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Environmental Issues

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Morna Collins

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All businesses have to consider their bottom line; unless they can make a profit, they cease to exist. In some cases, this can mean that workers who provide raw materials, such as food items or textiles, are exploited. In other situations, the western world’s consumers demand particular fruits or vegetables all year round, regardless of the transport costs and environmental impact of moving products many thousands of miles.

Many manufacturers and retailers now choose to alleviate at least some of these problems by subscribing to ethical fair trade practices, which ensures that the producers and farmers who supply the raw materials receive a fair price for their products and that the workers are not exploited. More information on this is available from http://www.fairtrade.org.uk/en/what-is-fairtrade.

It is easy to identify food products which use fair trade ingredients, with the distinctive logo incorporated into the printed labels. Some consumers deliberately choose such labelled items, so that they know they are “doing their bit” to support fair trade in the developing countries.

A more difficult dilemma is the growing consumer demand for out-of-season fruits and vegetables, regardless of the implications for the environment of the transportation of such items. It is possible to argue that the benefits to the farmers and other food producers of having a larger market outweigh the adverse environmental issues.

A few restaurants have taken the stance that their unique selling point is that they supply only food that uses local, in-season ingredients. This can sometimes be difficult to sustain and certainly tests the ingenuity and creativity of the chefs, but is undoubtedly to be admired on ethical grounds.

There are also concerns about the effect of widespread use of pesticides on growing food crops, so that there is an increasing demand for organic foodstuffs that can guarantee to be completely free of such chemicals. Some controversy exists about whether organic foods have any higher nutritional value than non-organic foods, but it seems sound advice to wash all fruit and vegetables under cold running water before eating or cooking.

Some possible solutions

Transport is not the only aspect that affects the environmental impact of food products. The food industry has to comply with an enormous range of conditions and standards in the manufacturing processes, hygiene and health and safety issues and packaging and labelling. Keeping abreast with (sometimes frequently changing) requirements can be very difficult.

One way of avoiding waste for in the food industry is to have an in-house label printer, so that there are no stockpiles of labels that soon become out of date and are therefore redundant. More information on the most suitable type of label printer for different businesses is available from quicklabel, depending on whether the need is for short run label printing, or runs of many thousands. This means the business can select environmentally friendly inks and paper or other labelling materials.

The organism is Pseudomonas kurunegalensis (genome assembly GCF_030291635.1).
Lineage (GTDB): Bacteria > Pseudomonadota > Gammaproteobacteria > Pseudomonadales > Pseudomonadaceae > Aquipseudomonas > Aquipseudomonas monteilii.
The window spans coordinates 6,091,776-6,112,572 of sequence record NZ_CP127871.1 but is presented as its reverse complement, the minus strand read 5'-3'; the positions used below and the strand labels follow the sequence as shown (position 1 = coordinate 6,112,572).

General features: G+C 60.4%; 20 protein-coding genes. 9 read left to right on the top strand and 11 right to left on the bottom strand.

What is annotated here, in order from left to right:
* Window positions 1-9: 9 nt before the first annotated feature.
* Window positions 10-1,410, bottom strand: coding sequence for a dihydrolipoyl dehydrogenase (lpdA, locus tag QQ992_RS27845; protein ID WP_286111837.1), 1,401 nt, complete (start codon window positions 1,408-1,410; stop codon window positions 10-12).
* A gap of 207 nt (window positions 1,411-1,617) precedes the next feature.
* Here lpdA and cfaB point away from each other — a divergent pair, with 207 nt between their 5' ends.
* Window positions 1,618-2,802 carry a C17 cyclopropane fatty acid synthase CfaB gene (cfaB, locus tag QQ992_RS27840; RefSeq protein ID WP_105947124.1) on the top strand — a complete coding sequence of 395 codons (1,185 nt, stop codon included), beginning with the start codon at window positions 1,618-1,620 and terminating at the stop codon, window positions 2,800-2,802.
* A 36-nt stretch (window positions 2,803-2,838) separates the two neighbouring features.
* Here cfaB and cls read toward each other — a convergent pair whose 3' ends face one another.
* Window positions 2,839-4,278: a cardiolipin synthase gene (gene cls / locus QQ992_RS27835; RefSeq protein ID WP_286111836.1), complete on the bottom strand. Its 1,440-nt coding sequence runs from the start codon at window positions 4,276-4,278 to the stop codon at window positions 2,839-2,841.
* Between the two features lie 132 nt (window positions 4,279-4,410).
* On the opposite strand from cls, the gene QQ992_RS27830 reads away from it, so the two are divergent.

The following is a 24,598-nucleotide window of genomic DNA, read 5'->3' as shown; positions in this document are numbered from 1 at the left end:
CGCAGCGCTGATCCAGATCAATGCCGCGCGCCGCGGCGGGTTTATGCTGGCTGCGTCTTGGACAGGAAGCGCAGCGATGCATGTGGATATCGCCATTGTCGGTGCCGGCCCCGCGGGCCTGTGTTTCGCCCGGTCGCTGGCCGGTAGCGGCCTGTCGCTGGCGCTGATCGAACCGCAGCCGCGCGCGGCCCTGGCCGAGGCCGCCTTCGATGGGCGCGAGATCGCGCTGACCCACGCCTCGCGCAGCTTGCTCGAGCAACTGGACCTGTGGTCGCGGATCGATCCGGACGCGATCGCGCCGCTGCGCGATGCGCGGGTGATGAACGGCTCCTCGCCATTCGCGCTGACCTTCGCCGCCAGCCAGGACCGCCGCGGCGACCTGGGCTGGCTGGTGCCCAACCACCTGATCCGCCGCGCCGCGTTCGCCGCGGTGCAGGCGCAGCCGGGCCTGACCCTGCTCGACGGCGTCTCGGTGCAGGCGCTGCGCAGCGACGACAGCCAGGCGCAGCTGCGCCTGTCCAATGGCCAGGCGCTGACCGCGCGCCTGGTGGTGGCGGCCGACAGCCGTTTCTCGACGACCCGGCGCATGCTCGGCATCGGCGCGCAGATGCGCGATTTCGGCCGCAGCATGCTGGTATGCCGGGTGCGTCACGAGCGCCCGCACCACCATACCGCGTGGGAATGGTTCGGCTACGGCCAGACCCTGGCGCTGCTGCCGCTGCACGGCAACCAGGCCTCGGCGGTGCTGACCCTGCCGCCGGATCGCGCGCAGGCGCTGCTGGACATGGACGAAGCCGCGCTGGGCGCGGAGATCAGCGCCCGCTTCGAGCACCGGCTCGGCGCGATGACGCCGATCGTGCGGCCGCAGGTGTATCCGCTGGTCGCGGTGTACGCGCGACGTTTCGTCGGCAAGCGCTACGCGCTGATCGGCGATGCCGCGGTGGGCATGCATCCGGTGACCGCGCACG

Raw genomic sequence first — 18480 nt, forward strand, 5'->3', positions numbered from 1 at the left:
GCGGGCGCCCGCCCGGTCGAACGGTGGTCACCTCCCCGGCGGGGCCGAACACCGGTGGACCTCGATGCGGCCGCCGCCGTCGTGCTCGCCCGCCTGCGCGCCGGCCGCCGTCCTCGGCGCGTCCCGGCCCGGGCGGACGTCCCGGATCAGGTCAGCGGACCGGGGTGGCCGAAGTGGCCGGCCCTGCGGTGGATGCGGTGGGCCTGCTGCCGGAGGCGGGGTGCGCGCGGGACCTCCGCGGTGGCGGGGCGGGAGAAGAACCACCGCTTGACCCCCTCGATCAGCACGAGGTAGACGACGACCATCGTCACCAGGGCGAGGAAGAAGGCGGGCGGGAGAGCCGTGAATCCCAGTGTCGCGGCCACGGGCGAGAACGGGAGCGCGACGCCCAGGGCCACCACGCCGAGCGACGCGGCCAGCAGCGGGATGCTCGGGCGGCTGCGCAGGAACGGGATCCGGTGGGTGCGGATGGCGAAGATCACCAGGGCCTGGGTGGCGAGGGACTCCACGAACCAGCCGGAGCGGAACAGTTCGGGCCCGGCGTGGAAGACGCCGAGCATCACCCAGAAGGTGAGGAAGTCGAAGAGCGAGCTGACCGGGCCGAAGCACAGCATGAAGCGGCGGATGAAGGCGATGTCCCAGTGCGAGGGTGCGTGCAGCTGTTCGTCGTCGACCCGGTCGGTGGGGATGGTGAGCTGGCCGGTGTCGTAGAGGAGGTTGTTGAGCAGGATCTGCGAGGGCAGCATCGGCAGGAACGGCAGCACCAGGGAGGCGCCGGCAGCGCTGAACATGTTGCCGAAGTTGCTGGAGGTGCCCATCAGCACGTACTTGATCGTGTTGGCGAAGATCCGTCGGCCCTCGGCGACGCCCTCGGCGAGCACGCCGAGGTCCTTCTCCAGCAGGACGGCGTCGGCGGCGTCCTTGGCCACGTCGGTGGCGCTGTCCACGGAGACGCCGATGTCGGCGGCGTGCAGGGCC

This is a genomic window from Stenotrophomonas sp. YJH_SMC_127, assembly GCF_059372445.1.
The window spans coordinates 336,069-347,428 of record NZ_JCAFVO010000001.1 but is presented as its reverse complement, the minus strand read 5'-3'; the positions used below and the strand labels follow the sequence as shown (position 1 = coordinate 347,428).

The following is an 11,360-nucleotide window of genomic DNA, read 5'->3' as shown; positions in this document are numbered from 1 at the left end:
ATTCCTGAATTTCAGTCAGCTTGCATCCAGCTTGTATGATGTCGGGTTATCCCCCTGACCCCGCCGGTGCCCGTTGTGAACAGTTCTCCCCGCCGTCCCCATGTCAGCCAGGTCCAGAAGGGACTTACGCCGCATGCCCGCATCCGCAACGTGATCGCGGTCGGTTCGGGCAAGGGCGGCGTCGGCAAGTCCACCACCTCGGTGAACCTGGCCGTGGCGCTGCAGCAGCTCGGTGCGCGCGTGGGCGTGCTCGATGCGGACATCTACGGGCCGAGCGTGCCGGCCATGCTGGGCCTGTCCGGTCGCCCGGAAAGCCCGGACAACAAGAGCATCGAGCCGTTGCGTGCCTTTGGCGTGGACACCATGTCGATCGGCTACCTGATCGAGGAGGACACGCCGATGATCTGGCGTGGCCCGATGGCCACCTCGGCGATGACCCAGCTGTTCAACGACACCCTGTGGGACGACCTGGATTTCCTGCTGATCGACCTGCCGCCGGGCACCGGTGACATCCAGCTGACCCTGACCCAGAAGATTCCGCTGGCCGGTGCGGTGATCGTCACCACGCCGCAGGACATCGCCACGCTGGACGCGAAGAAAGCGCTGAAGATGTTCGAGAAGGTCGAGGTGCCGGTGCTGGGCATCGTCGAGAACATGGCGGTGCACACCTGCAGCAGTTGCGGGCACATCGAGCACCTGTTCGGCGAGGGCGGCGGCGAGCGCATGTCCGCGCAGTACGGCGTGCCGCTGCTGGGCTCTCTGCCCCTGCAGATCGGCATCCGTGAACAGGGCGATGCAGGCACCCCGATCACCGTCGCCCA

Another consideration is the amount of packaging that is used. There has been a trend in recent months to have less packaging, therefore less environmental impact because fewer trees are needed for the paper or cardboard and there is less waste when the packaging is discarded. Whereas many products used to have a whole cardboard box, with all the relevant information, barcodes, product labels and logos, nutritional details and sell-by/use-by dates, with a plastic covered inside container, these have often been replaced by a cardboard outer sleeve that is less than half the size of a full box. This is obviously cheaper for the food manufacturer to use as well, so there is a benefit to looking at the most effective packaging for different products.

A further increasing trend is to make more use of recyclable materials for packaging. Most local authorities have recycling targets, so that they provide special bins for plastics, paper, cardboard and tin for their customers, to encourage good practice in this area. There are collection points for glass jars and bottle in many supermarkets, as well as in local authority facilities. Food manufacturers can gain “brownie points” by using recyclable packaging where possible.

Finally, one of the biggest complications for anyone involved in the food industry – whether producing, transporting, catering or selling - is avoiding wasted or damaged goods. A system for rotating foods so that the shortest dated are used first is a basic requirement and must be instilled into every employee. Close monitoring of quantities and demand is also essential. It might be better to run out of a particular product than to have large quantities of it thrown out if it becomes out of date. This requires very careful management, including factors that might affect seasonal demand.

No-one said it was easy, but anticipating where problems might occur and taking steps to avoid them, together with sound management practices, can go a long way to helping a food business be both “green” and ethical.

About the Author

Jane Woodcroft has been a customer service manager at QuickLabel Systems for several years. She has a wide experience of advising customers on every aspect of their label printing requirements in many different industries.

Outside of her job, Jane enjoys “dabbling with paints” and has had a couple of exhibitions of her work.

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